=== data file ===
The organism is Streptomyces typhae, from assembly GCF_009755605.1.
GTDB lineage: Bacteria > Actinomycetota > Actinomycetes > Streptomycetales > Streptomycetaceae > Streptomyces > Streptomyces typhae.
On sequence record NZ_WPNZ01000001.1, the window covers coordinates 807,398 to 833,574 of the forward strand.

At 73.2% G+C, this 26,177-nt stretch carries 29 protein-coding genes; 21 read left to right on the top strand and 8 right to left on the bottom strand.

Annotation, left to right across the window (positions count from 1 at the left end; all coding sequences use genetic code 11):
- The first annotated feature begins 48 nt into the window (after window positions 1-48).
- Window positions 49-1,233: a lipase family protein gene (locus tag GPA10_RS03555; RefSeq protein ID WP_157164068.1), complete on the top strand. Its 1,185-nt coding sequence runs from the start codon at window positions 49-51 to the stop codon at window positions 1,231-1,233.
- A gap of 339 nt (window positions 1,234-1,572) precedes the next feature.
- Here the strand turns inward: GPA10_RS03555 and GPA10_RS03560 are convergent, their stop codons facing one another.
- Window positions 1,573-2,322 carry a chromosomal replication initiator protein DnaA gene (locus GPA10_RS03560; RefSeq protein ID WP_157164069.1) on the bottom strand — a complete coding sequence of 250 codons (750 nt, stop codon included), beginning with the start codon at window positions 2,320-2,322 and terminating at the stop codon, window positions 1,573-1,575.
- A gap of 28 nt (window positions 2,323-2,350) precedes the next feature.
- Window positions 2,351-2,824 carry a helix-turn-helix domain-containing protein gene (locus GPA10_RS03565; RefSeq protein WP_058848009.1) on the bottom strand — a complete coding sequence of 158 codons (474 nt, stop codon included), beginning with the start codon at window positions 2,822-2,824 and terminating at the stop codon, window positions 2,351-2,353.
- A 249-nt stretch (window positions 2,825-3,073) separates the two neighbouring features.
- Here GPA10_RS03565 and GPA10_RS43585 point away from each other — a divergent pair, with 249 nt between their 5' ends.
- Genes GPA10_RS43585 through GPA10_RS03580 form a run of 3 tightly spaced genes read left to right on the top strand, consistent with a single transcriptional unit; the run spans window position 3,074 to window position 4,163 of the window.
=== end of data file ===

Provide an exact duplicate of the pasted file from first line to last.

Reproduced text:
The organism is Streptomyces typhae, from assembly GCF_009755605.1.
GTDB lineage: Bacteria > Actinomycetota > Actinomycetes > Streptomycetales > Streptomycetaceae > Streptomyces > Streptomyces typhae.
On sequence record NZ_WPNZ01000001.1, the window covers coordinates 807,398 to 833,574 of the forward strand.

At 73.2% G+C, this 26,177-nt stretch carries 29 protein-coding genes; 21 read left to right on the top strand and 8 right to left on the bottom strand.

Annotation, left to right across the window (positions count from 1 at the left end; all coding sequences use genetic code 11):
- The first annotated feature begins 48 nt into the window (after window positions 1-48).
- Window positions 49-1,233: a lipase family protein gene (locus tag GPA10_RS03555; RefSeq protein ID WP_157164068.1), complete on the top strand. Its 1,185-nt coding sequence runs from the start codon at window positions 49-51 to the stop codon at window positions 1,231-1,233.
- A gap of 339 nt (window positions 1,234-1,572) precedes the next feature.
- Here the strand turns inward: GPA10_RS03555 and GPA10_RS03560 are convergent, their stop codons facing one another.
- Window positions 1,573-2,322 carry a chromosomal replication initiator protein DnaA gene (locus GPA10_RS03560; RefSeq protein ID WP_157164069.1) on the bottom strand — a complete coding sequence of 250 codons (750 nt, stop codon included), beginning with the start codon at window positions 2,320-2,322 and terminating at the stop codon, window positions 1,573-1,575.
- A gap of 28 nt (window positions 2,323-2,350) precedes the next feature.
- Window positions 2,351-2,824 carry a helix-turn-helix domain-containing protein gene (locus GPA10_RS03565; RefSeq protein WP_058848009.1) on the bottom strand — a complete coding sequence of 158 codons (474 nt, stop codon included), beginning with the start codon at window positions 2,822-2,824 and terminating at the stop codon, window positions 2,351-2,353.
- A 249-nt stretch (window positions 2,825-3,073) separates the two neighbouring features.
- Here GPA10_RS03565 and GPA10_RS43585 point away from each other — a divergent pair, with 249 nt between their 5' ends.
- Genes GPA10_RS43585 through GPA10_RS03580 form a run of 3 tightly spaced genes read left to right on the top strand, consistent with a single transcriptional unit; the run spans window position 3,074 to window position 4,163 of the window.